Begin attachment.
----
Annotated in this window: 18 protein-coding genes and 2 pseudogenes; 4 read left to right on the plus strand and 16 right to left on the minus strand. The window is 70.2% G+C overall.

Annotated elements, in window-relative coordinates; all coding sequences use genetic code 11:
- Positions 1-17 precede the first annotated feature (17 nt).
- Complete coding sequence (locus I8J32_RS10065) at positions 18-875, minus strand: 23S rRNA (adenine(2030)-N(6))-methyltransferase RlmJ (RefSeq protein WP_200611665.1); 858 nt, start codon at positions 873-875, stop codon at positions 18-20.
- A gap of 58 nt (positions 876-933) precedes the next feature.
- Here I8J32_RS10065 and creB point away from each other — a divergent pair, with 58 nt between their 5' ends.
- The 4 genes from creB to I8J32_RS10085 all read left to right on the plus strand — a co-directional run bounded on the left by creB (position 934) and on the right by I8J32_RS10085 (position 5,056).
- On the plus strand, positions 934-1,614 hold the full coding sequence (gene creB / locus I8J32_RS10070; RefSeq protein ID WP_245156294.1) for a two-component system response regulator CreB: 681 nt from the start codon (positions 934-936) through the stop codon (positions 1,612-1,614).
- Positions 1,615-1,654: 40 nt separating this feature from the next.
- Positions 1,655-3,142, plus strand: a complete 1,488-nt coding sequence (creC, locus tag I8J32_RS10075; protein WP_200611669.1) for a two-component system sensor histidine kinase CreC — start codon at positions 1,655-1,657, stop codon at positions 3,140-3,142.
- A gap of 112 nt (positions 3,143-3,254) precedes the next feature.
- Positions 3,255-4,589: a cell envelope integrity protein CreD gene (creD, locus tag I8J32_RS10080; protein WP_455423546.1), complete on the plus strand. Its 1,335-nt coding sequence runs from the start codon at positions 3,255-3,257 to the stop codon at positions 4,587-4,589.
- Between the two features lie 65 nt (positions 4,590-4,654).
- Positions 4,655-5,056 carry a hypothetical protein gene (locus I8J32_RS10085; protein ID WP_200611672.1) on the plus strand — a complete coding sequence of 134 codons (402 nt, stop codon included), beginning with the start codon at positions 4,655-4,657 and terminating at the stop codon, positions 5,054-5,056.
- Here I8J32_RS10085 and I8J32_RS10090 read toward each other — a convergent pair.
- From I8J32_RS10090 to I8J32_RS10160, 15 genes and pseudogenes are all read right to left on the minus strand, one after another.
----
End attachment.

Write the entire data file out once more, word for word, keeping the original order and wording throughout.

Annotated in this window: 18 protein-coding genes and 2 pseudogenes; 4 read left to right on the plus strand and 16 right to left on the minus strand. The window is 70.2% G+C overall.

Annotated elements, in window-relative coordinates; all coding sequences use genetic code 11:
- Positions 1-17 precede the first annotated feature (17 nt).
- Complete coding sequence (locus I8J32_RS10065) at positions 18-875, minus strand: 23S rRNA (adenine(2030)-N(6))-methyltransferase RlmJ (RefSeq protein WP_200611665.1); 858 nt, start codon at positions 873-875, stop codon at positions 18-20.
- A gap of 58 nt (positions 876-933) precedes the next feature.
- Here I8J32_RS10065 and creB point away from each other — a divergent pair, with 58 nt between their 5' ends.
- The 4 genes from creB to I8J32_RS10085 all read left to right on the plus strand — a co-directional run bounded on the left by creB (position 934) and on the right by I8J32_RS10085 (position 5,056).
- On the plus strand, positions 934-1,614 hold the full coding sequence (gene creB / locus I8J32_RS10070; RefSeq protein ID WP_245156294.1) for a two-component system response regulator CreB: 681 nt from the start codon (positions 934-936) through the stop codon (positions 1,612-1,614).
- Positions 1,615-1,654: 40 nt separating this feature from the next.
- Positions 1,655-3,142, plus strand: a complete 1,488-nt coding sequence (creC, locus tag I8J32_RS10075; protein WP_200611669.1) for a two-component system sensor histidine kinase CreC — start codon at positions 1,655-1,657, stop codon at positions 3,140-3,142.
- A gap of 112 nt (positions 3,143-3,254) precedes the next feature.
- Positions 3,255-4,589: a cell envelope integrity protein CreD gene (creD, locus tag I8J32_RS10080; protein WP_455423546.1), complete on the plus strand. Its 1,335-nt coding sequence runs from the start codon at positions 3,255-3,257 to the stop codon at positions 4,587-4,589.
- Between the two features lie 65 nt (positions 4,590-4,654).
- Positions 4,655-5,056 carry a hypothetical protein gene (locus I8J32_RS10085; protein ID WP_200611672.1) on the plus strand — a complete coding sequence of 134 codons (402 nt, stop codon included), beginning with the start codon at positions 4,655-4,657 and terminating at the stop codon, positions 5,054-5,056.
- Here I8J32_RS10085 and I8J32_RS10090 read toward each other — a convergent pair.
- From I8J32_RS10090 to I8J32_RS10160, 15 genes and pseudogenes are all read right to left on the minus strand, one after another.